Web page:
What I find particularly odd is how the download works differently. When it fails, the download doesn’t fill the progress bar hardly at all and has no time estimate. Then it flashes an Installing dialog (which I left out of the article because it didn’t seem relevant) and then shows Installation Failed.
When things work, the download takes longer, fills properly, and shows a time estimate. I wasn’t looking closely at the Mac when it finished, so I don’t know if there was a quick Installing dialog, but there was no final Installation Completed dialog or the like.
I have had that updater pop up from time to time, and I always wondered what it was updating, but I have not ever had a problem with it!
I seem to get this update dialog every year or so with an iMac running Mojave - associated with some iOS updates.
I still use the USB/Mac method to backup my phone and iPad and manage content.
I haven’t had the update failure so far but am concerned that Apple will eventually neglect pre-Monterey systems for these updates.
BTW did Adam or James report this bug to Apple Feedback?
It’s required for all macOSs whenever a new hardware iDevice is released in order for iTunes or Finder to be able to recognize them, even if you don’t have one of them yet. Chances are that there will be an iOS update at the same time, but that isn’t directly related to the macOS Mobile Device update.
To me that would sound compatible with compromised caching though.
If it thinks it has a cached update ready to go that would lead to a short progress bar and immediate initialization of the update which then, however, promptly fails due to corrupted cached copy. If OTOH it first has to go and fetch a fresh copy from an Apple server that will take some time to d/l and you’ll see the bar slowly progressing. But then once complete it will go ahead and install because it actually grabbed a fresh and kosher copy.
I agree, there’s an excellent story for why Content Caching would be the culprit. I just wasn’t able to prove it.
I read the article you posted on this Adam A Fix for MobileDeviceUpdater’s “Installation Failed” - TidBITS, and it’s a bit overly broad.
The content caching server is the problem here, not “unclick everything you’re sharing.” The Content Caching service downloads stuff to a device on the network, and then redirects all other devices on the network to check with it first (in an attempt to save bandwidth by not having everything download its own copy of the same file). I’ve seen this be brittle, and sometimes there are bad assets that get downloaded.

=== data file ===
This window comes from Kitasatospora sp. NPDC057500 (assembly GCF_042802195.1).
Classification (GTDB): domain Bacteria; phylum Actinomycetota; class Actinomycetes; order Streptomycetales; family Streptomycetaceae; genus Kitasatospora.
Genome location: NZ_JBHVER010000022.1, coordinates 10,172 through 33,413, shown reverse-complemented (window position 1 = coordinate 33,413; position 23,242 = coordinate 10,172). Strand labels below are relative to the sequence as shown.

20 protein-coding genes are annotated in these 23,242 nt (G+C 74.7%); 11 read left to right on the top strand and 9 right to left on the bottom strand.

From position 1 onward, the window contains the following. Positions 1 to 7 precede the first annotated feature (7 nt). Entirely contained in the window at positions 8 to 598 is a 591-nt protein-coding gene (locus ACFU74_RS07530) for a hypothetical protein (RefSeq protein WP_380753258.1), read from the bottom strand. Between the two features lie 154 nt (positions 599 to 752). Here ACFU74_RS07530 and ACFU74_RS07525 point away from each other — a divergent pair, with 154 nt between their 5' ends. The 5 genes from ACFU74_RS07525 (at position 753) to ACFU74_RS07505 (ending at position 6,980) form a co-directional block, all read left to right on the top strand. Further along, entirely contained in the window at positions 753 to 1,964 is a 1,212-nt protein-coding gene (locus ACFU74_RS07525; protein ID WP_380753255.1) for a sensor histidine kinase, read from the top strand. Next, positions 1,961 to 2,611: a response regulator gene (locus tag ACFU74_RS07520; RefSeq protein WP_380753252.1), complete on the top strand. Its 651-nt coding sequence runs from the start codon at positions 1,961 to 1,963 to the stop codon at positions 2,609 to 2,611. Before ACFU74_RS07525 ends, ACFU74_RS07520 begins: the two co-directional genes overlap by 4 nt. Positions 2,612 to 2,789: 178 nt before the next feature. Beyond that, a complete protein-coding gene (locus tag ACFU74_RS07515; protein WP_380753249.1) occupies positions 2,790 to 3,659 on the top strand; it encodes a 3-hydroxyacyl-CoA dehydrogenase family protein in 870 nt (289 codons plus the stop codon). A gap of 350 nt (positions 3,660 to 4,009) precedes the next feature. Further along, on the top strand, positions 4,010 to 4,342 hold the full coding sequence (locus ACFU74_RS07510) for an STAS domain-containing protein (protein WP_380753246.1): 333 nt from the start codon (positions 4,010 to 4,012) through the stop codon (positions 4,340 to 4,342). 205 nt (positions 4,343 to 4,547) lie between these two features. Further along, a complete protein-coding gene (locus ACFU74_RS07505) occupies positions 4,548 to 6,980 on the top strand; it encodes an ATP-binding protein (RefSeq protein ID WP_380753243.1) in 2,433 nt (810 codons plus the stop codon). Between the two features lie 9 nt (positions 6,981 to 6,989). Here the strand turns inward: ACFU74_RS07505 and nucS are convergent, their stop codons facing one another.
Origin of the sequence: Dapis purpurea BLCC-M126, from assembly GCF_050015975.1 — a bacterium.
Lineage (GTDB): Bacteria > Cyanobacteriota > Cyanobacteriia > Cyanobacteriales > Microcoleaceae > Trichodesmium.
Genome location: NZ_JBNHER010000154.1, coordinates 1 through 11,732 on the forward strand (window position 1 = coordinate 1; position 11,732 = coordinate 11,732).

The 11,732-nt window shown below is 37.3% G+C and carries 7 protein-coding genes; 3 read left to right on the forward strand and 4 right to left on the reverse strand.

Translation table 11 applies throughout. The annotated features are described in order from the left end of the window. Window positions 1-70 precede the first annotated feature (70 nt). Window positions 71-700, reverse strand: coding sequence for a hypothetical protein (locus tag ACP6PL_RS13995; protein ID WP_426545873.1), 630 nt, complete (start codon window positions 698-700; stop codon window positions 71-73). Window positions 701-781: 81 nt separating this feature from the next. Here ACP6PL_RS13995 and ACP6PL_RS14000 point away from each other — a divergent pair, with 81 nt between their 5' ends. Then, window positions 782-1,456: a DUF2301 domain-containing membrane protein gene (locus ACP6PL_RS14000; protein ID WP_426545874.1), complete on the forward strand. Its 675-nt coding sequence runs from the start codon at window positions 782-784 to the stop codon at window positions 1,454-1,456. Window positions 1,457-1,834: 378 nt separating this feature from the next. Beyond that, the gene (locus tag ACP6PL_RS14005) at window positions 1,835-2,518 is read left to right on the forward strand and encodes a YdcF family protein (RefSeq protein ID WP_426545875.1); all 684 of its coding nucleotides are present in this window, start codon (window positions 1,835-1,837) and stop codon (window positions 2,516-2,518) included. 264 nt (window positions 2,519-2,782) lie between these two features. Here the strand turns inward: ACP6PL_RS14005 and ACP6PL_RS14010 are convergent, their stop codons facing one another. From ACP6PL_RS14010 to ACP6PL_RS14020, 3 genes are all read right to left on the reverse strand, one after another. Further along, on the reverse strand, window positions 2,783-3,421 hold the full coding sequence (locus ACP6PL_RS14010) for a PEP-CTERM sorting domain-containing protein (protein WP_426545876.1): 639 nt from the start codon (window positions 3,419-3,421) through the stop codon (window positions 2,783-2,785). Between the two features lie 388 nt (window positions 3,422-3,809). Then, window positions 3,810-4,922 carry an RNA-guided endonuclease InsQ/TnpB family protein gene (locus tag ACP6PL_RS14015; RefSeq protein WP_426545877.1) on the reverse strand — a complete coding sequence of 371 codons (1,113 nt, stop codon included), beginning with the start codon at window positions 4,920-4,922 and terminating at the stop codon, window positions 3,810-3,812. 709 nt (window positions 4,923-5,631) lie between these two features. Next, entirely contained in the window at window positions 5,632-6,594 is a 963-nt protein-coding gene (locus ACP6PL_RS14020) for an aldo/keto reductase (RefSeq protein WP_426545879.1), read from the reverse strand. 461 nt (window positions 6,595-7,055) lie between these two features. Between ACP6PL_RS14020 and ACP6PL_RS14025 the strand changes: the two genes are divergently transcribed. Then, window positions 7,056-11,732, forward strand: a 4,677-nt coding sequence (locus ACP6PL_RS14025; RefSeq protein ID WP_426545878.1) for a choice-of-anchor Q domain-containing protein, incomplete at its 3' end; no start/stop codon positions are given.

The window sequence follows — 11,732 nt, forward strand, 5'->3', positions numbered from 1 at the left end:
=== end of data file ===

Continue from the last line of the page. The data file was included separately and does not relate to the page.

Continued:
Honestly, unless you’re on metered bandwidth, or are a school that wants to give the same update to 800 iPads, I’d recommend always just leaving it off (it defaults to off). In the even there is an issue, CC makes it obnoxiously hard to troubleshoot.
But you don’t need to uncheck everything in sharing, that indeed sounds like “voodoo.” This is just a content caching issue.
Thank you for the explanation. I will try it next time there is a macOS update.
As @Simon and I have been discussing, Content Caching seems like it should have been the problem, but it just didn’t pan out in my testing.
Well, I’ve been putting off posting this bug for many days. Simply clicking Not Now. Thanks, folks. Thanks, much.
My take on this problem is more serious (or tough, or—if you like—sore) than finding a work-around.
The message lacks essential information!
Here’s the tough (or sore) part: Apple–often–acts like the bad person, who tells you what to do, but not why you should. Or would want to.
Their motive–in some cases, perhaps this one–may be to avoid technical details that won’t help the typical user.
But we pay Apple for quality. Capital Q.
They can certainly find some text to add to the pop-up, to say WHY the user might wish to do this; or to say WHAT clicking will do.
Instead Apple fails to even say whether this is a software update to the desk/lap computer or an update to the tablet/pocket computer.
And Apple uses what I call a marketing lie.
All Varnell explains that this download is “required when a new hardware iDevice is released.”
Then the message
“A software update is required to connect to your iPhone/iPad."
This download is required to accommodate buyers of the latest machines. It is not required to connect to my iPhone.
And that explains why—although the update is claimed to be required, and I have never installed it—when I plug in my iPhone, Photos pops right up (even before the “required” message) and is ready and able to, and then does, “start to prepare” to import; then does import whichever I select. The message is false.
(I will guess that other connections work, too. Since the long-ago disastrous bug, I have not been using Contacts.)